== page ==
Thomas Harrison
(1744-1829)

Died aged c. 85

Thomas Harrison (7 August (baptised) 1744 – 29 March 1829) was an English architect and bridge engineer who trained in Rome, where he studied classical architecture. Returning to England, he won the competition in 1782 for the design of Skerton Bridge in Lancaster. After moving to Lancaster he worked on local buildings, received commissions for further bridges, and designed country houses in Scotland. In 1786 Harrison was asked to design new buildings within the grounds of Lancaster and Chester castles, projects that occupied him, together with other works, until 1815. On both sites he created accommodation for prisoners, law courts, and a shire hall, while working on various other public buildings, gentlemen's clubs, churches, houses, and monuments elsewhere. His final major commission was for the design of Grosvenor Bridge in Chester. Some of Harrison's designs, including his buildings at Lancaster Castle, were Gothic in style, but most were Neoclassical, particularly those at Chester Castle. He was regarded at the time, and since, as a major influence in the emergence of the Greek Revival in British architecture. A bridge he designed at the start of his career, and another towards the end of his career, incorporated innovative features; Skerton Bridge was the first substantial bridge in England to have a flat roadway, and the Grosvenor Bridge was the longest single-arched masonry bridge in the world at the time of its construction. Many of Harrison's structures have survived, most of them now designated by English Heritage as listed buildings. Despite his work being nationally admired he spent his entire career in northwest England, visiting London only occasionally; most of his buildings were in Lancashire, Cheshire, and the nearby counties.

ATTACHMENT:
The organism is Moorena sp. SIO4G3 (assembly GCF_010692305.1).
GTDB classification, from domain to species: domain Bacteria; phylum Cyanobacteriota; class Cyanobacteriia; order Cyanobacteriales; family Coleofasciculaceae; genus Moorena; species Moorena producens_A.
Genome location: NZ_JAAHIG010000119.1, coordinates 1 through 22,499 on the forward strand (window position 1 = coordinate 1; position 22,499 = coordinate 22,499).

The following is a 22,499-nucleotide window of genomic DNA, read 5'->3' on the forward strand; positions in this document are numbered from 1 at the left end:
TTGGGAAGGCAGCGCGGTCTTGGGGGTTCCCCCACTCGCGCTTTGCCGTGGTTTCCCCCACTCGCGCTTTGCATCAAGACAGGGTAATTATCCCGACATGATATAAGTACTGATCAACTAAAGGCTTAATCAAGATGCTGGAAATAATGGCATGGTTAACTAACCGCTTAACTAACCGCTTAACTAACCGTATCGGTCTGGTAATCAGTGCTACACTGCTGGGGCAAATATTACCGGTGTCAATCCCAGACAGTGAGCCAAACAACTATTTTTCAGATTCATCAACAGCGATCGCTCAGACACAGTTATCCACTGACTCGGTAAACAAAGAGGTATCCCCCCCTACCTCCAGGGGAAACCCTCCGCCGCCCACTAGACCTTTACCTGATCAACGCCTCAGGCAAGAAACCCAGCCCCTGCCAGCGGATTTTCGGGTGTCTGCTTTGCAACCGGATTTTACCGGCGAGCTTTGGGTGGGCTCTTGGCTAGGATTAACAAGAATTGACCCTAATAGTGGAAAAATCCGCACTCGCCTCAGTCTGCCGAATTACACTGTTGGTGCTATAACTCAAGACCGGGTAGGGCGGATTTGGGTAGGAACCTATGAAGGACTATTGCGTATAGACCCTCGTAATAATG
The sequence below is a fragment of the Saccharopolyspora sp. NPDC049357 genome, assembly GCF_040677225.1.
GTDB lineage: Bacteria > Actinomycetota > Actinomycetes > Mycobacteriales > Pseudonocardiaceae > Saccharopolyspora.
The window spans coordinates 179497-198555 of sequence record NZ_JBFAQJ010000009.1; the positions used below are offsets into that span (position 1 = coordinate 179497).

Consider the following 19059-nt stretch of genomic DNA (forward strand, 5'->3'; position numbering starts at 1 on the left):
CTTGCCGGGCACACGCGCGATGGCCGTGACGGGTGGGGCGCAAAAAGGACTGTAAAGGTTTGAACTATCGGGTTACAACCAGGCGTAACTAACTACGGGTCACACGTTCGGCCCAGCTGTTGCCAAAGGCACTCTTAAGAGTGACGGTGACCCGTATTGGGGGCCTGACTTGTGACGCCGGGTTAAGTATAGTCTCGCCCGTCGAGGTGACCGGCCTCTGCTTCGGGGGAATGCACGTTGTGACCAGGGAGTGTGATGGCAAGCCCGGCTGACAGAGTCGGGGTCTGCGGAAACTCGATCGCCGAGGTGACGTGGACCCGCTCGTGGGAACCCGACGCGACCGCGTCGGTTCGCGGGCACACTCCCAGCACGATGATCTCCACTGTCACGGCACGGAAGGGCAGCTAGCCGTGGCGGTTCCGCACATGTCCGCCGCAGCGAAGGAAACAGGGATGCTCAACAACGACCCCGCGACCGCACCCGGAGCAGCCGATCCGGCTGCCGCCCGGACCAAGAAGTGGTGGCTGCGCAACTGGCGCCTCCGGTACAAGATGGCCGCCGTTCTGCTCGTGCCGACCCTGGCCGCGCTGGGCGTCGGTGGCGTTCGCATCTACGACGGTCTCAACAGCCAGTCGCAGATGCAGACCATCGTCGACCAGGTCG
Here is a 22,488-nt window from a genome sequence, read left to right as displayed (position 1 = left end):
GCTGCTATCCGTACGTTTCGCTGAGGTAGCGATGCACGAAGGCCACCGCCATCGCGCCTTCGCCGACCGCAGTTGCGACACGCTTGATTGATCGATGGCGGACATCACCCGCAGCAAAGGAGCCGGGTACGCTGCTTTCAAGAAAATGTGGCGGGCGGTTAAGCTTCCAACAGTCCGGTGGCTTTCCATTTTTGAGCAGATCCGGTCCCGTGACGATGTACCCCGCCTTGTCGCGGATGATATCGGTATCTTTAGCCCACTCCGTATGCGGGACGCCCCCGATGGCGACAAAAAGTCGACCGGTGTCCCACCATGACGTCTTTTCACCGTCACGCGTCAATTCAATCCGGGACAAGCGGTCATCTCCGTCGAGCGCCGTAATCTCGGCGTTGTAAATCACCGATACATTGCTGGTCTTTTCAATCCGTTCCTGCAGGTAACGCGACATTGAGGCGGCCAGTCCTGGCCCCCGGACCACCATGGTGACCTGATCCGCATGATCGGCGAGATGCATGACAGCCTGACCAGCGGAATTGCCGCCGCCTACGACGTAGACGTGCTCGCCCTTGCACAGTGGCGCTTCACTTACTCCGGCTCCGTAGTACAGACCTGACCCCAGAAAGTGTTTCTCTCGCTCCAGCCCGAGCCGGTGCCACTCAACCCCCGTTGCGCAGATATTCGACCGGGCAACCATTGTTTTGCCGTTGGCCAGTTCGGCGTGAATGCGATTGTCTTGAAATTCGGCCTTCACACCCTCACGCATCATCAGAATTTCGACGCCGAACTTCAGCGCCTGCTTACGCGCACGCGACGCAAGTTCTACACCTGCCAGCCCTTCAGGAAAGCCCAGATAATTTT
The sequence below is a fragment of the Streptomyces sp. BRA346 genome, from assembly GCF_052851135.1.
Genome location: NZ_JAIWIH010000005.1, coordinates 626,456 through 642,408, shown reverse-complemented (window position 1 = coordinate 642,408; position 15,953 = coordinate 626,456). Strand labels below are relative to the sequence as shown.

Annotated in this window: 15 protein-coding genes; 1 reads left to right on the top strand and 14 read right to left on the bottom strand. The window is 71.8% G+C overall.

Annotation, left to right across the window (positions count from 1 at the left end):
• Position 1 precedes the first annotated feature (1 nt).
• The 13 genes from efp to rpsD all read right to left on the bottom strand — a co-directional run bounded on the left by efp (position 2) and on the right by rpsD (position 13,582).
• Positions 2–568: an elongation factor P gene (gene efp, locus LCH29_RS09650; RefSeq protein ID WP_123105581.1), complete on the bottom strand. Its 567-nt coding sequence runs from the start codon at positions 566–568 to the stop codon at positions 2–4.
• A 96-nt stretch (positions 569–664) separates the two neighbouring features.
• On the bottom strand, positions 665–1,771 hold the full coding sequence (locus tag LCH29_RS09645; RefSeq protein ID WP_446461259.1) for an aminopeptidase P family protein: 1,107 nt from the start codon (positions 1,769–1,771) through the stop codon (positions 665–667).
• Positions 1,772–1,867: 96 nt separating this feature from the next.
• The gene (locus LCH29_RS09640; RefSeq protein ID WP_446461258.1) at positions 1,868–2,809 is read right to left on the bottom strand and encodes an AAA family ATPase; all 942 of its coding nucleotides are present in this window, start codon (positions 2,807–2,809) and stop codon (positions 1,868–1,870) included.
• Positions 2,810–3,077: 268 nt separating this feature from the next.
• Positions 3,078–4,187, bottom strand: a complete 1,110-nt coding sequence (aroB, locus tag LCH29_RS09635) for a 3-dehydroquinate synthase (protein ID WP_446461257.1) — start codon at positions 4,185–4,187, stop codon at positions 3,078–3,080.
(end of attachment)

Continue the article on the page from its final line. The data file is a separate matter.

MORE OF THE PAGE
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Commemorated on 6 plaques

Portico Library - 1806 Thomas Harrison architect (1744-1829) Richard Cobden John Dalton Elizabeth Gaskell Sir Robert Peel Thomas de Quincey Peter Mark Roget were readers here

Charlotte Street, Manchester, United Kingdom where he designed (1806)

Church of Our Lady and St. Nicholas Established as Chapel of Ease to St. Mary Walton on this site 14th century Tower 1811-1815 Thomas Harrison, architect Body of church 1949-1952 Edward C. Butler, architect replacing structure of 1774 destroyed by bombing 1940

Liverpool Parish Church of Our Lady and St Nicholas, Chapel Street, Liverpool, United Kingdom where he designed

Built 1800-1802 Lyceum Liverpool library & news room Designed by Thomas Harrison

Lyceum Building, Bold Street, Liverpool, United Kingdom where he designed (1799-1801)

The Northgate. On or near this site was the Porta Decumana of the Roman Fortress and later the medieval gate which also houed the city gaol. The present arch, designed by the architect Thomas Harrison was built 1808-10 and presented to the city by Robert, Earl Grosvenor.

Northgate Street, Chester, United Kingdom where he designed and designed

Commercial Newsrooms. This classical building, designed by Thomas Harrison, opened in 1808 as a commercial news room and also housed a circulating library. Its construction was financed by subscribers who later formed the City Club which continues to this day.

Skipton Building Society, Northgate Street, Chester, United Kingdom where he designed

Thomas Harrison (1744-1829) Architect. Trained in Rome and practised for much of his life in Chester. Designed the rebuilding of Chester Castle completed in 1815. The gateway, complete with Doric columns, is based on the Acropolis in Athens.

Entrance to Chester Castle, Chester, United Kingdom where he was